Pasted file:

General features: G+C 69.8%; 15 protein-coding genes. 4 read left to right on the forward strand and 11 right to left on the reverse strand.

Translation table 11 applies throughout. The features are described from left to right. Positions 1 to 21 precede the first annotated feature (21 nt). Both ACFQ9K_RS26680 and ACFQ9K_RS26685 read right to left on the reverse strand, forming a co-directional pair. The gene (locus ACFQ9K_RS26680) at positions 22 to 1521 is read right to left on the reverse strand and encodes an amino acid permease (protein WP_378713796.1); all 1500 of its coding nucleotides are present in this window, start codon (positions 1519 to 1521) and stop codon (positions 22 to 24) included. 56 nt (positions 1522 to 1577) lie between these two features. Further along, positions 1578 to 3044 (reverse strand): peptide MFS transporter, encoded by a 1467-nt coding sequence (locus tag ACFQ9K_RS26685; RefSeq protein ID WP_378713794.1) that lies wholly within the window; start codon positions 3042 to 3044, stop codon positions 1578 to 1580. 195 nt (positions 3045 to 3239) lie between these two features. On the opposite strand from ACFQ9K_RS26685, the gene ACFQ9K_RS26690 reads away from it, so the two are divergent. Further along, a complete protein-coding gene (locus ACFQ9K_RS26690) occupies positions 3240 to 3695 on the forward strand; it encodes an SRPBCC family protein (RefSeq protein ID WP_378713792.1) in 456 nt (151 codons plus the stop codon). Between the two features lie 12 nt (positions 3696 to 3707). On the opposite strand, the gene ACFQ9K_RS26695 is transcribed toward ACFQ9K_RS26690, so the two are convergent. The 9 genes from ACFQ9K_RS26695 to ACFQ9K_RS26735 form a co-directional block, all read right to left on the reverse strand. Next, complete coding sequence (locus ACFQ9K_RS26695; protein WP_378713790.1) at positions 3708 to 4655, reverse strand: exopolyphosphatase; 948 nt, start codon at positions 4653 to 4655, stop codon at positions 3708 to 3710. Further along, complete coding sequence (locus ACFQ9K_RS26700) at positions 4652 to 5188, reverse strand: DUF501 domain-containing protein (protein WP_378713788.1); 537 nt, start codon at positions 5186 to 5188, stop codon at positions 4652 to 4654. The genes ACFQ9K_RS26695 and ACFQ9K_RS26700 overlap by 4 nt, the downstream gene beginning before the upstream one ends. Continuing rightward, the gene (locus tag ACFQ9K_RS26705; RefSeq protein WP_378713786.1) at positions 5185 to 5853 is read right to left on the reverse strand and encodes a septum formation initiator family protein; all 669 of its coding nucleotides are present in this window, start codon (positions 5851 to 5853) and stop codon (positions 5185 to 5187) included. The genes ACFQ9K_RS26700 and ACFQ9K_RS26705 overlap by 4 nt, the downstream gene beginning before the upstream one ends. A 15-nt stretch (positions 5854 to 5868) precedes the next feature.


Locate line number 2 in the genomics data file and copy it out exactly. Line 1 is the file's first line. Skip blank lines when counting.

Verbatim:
Translation table 11 applies throughout. The features are described from left to right. Positions 1 to 21 precede the first annotated feature (21 nt). Both ACFQ9K_RS26680 and ACFQ9K_RS26685 read right to left on the reverse strand, forming a co-directional pair. The gene (locus ACFQ9K_RS26680) at positions 22 to 1521 is read right to left on the reverse strand and encodes an amino acid permease (protein WP_378713796.1); all 1500 of its coding nucleotides are present in this window, start codon (positions 1519 to 1521) and stop codon (positions 22 to 24) included. 56 nt (positions 1522 to 1577) lie between these two features. Further along, positions 1578 to 3044 (reverse strand): peptide MFS transporter, encoded by a 1467-nt coding sequence (locus tag ACFQ9K_RS26685; RefSeq protein ID WP_378713794.1) that lies wholly within the window; start codon positions 3042 to 3044, stop codon positions 1578 to 1580. 195 nt (positions 3045 to 3239) lie between these two features. On the opposite strand from ACFQ9K_RS26685, the gene ACFQ9K_RS26690 reads away from it, so the two are divergent. Further along, a complete protein-coding gene (locus ACFQ9K_RS26690) occupies positions 3240 to 3695 on the forward strand; it encodes an SRPBCC family protein (RefSeq protein ID WP_378713792.1) in 456 nt (151 codons plus the stop codon). Between the two features lie 12 nt (positions 3696 to 3707). On the opposite strand, the gene ACFQ9K_RS26695 is transcribed toward ACFQ9K_RS26690, so the two are convergent. The 9 genes from ACFQ9K_RS26695 to ACFQ9K_RS26735 form a co-directional block, all read right to left on the reverse strand. Next, complete coding sequence (locus ACFQ9K_RS26695; protein WP_378713790.1) at positions 3708 to 4655, reverse strand: exopolyphosphatase; 948 nt, start codon at positions 4653 to 4655, stop codon at positions 3708 to 3710. Further along, complete coding sequence (locus ACFQ9K_RS26700) at positions 4652 to 5188, reverse strand: DUF501 domain-containing protein (protein WP_378713788.1); 537 nt, start codon at positions 5186 to 5188, stop codon at positions 4652 to 4654. The genes ACFQ9K_RS26695 and ACFQ9K_RS26700 overlap by 4 nt, the downstream gene beginning before the upstream one ends. Continuing rightward, the gene (locus tag ACFQ9K_RS26705; RefSeq protein WP_378713786.1) at positions 5185 to 5853 is read right to left on the reverse strand and encodes a septum formation initiator family protein; all 669 of its coding nucleotides are present in this window, start codon (positions 5851 to 5853) and stop codon (positions 5185 to 5187) included. The genes ACFQ9K_RS26700 and ACFQ9K_RS26705 overlap by 4 nt, the downstream gene beginning before the upstream one ends. A 15-nt stretch (positions 5854 to 5868) precedes the next feature.